(The Cold Never Bothered Me, Anyway...)
Disney's latest animated feature—not in the flat 2-D classic animation, but in the 3-D pixilated version ala Tangled—is "inspired" by Hans Christian Anderson's "The Snow Queen," according to the credits. That's a whole new interpretation of the word "inspired" because Frozen has next to nothing to do with "The Snow Queen" other than...there's a Queen...and she makes snow. But Tangled wasn't exactly "Rapunzel," either.
But, it's a quibble (And it's Disney).
Disney put the first female director (albeit co-director) on one of their female-dominated animated films. Based on a screenplay by, and co-directed by Jennifer Lee (with Chris Buck), it's another "Princess" movie that will expand the Disney marketing franchise (with two of them), but as with Pixar's Brave it dares to up-end some story-book conventions, making the royal sisters Elsa (Idina Menzel) and Anna (Kristen Bell) the emotional hub the story revolves around, and relegating the two hunky guys that are standard love interests pretty much transportation tools. This is a good thing. And especially when the movie sets up "the guys" (one prince/one working stiff) as the solution to the problems and then very briskly pulls the cloth-simulated tapestry out from underneath that cliché. I like that. And I like how the solution to "the problems" is bundled very tightly in one unexpected moment that, frankly, shocks, and takes one aback emotionally. I like that even better.
So, it's not "The Snow Queen." What is it? Elsa and Anna are princesses in the kingdom of Arendelle and they're by no means twins—Elsa is older by a couple years, and she has the telekinetic power to freeze things and project snow and ice from thin air. This delights Anna, but a childhood accident forces the King and Queen to seek the assistance of trolls who save Anna's life, but take away her memory of Elsa's power to prevent such a tragedy from ever happening again. The Royals also lock up Elsa, keeping her from her sister...and everyone...until she learns how to suppress her powers, usually brought on by her emotions.
The two sisters grow up apart under the same roof, even after tragedy strikes the household. The two don't see each other until Elsa's coronation day as Queen of Arendelle, but the two are distant even when inches apart, and when the scattered Anna becomes enamored of a visiting prince (Santino Fontana), upsetting Elsa and exposing her powers to the Kingdom. Elsa flees, now that her frightening powers are out there for all to see.
You couldn't miss it. She's dropped Arendelle into a permanent winter, with no way to get it out. It's up to the plucky Anna to go after her and try and mend fences and thaw her relationship with her sister and then thaw the town.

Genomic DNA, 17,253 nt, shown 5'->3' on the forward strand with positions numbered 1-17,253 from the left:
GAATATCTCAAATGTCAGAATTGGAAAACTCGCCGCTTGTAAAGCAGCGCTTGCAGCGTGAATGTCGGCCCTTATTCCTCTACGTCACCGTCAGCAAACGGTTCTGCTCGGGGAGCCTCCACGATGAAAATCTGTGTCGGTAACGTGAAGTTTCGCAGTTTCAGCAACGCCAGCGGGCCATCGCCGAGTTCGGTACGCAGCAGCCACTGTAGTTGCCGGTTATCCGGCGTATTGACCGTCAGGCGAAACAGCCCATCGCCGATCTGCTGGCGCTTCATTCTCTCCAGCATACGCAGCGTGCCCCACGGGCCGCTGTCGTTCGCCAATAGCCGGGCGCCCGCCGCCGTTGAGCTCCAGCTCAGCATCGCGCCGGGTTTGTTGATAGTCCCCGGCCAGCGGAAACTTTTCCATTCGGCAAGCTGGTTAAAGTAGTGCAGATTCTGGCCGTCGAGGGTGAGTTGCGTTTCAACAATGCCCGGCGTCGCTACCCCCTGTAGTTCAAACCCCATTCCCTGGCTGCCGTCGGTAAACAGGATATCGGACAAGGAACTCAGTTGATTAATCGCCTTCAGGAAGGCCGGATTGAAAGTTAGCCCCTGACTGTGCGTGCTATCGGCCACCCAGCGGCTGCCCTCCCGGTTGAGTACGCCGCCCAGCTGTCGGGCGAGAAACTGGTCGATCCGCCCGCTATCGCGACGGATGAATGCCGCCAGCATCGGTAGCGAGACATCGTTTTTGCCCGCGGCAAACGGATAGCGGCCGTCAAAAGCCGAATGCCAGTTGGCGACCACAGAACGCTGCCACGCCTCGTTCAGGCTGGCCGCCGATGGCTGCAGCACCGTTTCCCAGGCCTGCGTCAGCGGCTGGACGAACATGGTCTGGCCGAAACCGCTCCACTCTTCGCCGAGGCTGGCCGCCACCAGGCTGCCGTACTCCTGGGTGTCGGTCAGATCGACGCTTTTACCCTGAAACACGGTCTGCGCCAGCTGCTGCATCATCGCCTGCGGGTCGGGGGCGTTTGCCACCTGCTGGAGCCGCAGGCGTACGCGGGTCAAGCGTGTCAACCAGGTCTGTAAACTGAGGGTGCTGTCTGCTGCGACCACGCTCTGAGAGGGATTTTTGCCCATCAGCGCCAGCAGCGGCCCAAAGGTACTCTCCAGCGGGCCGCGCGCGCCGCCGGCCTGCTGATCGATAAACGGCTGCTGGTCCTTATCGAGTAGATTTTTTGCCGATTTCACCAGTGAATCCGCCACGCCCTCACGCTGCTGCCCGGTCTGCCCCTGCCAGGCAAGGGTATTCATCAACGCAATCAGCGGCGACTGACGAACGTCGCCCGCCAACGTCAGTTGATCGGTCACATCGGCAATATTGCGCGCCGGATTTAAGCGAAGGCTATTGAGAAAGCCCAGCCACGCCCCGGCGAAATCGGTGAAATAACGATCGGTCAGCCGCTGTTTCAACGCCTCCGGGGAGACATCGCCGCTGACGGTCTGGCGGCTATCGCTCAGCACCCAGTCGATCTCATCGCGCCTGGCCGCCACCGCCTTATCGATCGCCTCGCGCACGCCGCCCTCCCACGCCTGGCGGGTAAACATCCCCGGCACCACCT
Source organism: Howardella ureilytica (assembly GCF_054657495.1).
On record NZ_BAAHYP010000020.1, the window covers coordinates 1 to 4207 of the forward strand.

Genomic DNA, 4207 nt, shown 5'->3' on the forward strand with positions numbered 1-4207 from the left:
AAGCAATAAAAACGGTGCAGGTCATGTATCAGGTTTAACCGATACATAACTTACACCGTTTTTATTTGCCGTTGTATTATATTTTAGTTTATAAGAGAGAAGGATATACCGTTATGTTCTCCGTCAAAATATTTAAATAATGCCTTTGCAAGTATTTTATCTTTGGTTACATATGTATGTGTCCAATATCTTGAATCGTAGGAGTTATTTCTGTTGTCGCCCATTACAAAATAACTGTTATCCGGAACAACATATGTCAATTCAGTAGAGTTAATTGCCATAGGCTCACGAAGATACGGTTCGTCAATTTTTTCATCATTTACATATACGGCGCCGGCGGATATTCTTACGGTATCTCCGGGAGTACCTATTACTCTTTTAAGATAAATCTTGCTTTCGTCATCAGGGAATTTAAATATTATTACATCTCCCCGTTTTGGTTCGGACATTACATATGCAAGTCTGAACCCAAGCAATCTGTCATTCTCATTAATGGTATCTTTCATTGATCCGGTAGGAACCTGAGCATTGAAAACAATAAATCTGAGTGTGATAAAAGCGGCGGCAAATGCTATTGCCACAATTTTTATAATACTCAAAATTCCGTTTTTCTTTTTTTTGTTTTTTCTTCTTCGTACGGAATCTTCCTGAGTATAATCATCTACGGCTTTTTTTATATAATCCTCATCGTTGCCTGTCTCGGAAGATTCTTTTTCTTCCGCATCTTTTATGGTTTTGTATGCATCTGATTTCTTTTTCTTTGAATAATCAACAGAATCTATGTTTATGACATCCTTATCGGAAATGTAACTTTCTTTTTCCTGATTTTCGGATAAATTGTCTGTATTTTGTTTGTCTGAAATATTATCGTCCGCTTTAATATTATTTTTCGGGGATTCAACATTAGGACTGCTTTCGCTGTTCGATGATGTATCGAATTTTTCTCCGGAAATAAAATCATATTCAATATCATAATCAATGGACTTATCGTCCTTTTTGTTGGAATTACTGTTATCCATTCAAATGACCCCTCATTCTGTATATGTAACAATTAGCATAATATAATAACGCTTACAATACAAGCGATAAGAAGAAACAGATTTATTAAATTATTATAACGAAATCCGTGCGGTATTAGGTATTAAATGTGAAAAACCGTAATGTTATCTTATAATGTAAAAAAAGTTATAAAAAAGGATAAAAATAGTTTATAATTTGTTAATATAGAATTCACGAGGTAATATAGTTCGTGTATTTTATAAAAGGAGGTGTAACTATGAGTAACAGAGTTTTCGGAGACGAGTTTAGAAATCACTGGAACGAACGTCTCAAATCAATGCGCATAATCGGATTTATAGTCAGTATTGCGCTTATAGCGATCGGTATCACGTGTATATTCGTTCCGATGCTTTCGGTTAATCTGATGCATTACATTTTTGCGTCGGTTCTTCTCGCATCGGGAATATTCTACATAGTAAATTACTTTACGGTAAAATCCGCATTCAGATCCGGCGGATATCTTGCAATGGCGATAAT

Prince Hans is a love interest, but so is an ice-cutter that Anna finds on her journey (voiced by Jonathan Goff), whose best pal is an anthropomorphized reindeer named Sven. There's also a walking, talking snowman (created by Elsa) named Olaf. The revelation of a goofy snowman in the movie was enough to give me a brain-freeze, but, as voiced by Josh Gad (he of "The Book of Mormon"), he's pretty danged funny. The songs have the same show-connection, as well, as they're a collaboration between Robert Lopez (who co-composed both "Mormon" and "Avenue Q") and wife Kristen Anderson. That's very much in the tradition of bringing the song-writing team of "The Little Shop of Horrors," Ashman and Menken, to Disney. The songs are decidedly less Broadway, however, and more "pop" oriented—and will be appearing on the many reality-talent shows on the air in the not-too-distant future—and geared more for a cartoon audience than a theater one.
Again, quibbles. And if Frozen didn't exactly warm my heart, my brain had some warm thoughts towards it.
One of three "I Want" songs in Frozen (four if you count Olaf's "In Summer").
Going in...er, "cold," the power-ballad approach makes one cringe, but given the back-story
preceding it, it's a break-out moment...and a little scary. In fact, the Elsa character was
slated to be the villain of the movie until this song's themes of empowerment changed everything.
Addendums: In the three years since I wrote this, I haven't gotten quite sick of "Let It Go."
Not too long ago on "The Big Bang Theory" Raj and Howard were having a debate about Frozen, with Howard dismissing Raj: "It's over-rated." It isn't, really. If it were, why would they still be discussing it three years after the fact?